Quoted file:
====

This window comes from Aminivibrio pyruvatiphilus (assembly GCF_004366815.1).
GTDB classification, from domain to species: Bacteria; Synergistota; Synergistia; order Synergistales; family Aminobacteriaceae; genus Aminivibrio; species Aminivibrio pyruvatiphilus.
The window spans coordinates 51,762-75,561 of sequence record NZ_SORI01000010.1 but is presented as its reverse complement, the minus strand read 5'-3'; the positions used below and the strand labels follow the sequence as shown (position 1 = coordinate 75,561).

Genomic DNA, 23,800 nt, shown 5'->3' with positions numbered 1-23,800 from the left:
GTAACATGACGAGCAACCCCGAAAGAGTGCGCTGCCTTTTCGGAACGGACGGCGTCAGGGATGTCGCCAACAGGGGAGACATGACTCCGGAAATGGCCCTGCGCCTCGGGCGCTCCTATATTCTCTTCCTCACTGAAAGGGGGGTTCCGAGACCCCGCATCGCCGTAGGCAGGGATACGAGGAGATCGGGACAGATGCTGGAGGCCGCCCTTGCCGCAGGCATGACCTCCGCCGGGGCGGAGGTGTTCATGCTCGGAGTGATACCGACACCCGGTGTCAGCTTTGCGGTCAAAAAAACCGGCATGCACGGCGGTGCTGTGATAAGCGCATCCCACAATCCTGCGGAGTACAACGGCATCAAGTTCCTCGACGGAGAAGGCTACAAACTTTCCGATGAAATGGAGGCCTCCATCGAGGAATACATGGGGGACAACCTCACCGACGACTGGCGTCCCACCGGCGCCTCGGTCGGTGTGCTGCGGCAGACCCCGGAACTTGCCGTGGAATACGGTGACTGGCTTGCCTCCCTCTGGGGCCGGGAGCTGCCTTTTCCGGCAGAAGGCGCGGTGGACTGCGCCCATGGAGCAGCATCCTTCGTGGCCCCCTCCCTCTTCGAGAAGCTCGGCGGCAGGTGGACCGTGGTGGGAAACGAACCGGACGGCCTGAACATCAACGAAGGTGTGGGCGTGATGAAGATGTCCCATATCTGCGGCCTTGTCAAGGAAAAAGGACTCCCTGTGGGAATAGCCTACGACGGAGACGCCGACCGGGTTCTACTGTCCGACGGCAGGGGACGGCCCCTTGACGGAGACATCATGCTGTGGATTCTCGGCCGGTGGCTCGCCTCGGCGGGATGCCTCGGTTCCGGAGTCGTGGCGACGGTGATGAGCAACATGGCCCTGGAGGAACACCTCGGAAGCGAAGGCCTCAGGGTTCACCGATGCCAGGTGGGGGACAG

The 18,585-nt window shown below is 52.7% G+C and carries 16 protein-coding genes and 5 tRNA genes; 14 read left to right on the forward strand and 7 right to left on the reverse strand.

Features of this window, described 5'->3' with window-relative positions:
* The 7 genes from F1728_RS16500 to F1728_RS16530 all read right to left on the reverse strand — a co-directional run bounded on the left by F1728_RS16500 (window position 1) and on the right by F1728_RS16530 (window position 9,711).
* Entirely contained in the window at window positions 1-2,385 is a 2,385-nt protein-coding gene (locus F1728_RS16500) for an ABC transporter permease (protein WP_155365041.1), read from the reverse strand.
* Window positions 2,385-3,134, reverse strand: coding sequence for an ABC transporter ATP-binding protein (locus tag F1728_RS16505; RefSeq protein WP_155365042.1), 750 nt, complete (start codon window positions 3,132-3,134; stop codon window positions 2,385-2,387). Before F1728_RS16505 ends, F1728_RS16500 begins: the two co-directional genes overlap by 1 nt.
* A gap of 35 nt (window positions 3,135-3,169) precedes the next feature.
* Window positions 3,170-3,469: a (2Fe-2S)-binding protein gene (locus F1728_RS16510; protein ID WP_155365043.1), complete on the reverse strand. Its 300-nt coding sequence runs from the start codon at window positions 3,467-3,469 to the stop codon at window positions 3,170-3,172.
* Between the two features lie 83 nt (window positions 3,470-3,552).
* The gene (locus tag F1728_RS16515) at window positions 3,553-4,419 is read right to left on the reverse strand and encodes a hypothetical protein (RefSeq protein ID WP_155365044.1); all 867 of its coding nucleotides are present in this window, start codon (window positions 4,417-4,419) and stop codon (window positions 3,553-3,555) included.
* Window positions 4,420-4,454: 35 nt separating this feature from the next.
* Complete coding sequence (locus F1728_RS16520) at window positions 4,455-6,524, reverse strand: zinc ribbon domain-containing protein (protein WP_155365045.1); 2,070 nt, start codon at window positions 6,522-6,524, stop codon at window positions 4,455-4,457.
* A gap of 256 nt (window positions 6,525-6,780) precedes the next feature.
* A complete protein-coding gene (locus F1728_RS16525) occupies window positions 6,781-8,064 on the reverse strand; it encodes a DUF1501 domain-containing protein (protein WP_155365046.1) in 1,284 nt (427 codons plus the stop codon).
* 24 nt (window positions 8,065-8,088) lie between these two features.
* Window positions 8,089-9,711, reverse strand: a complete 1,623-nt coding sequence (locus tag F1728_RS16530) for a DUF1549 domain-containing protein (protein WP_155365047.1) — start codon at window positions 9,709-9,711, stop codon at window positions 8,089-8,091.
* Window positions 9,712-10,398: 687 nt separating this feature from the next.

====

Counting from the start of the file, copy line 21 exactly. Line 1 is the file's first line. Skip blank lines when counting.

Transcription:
* Window positions 9,712-10,398: 687 nt separating this feature from the next.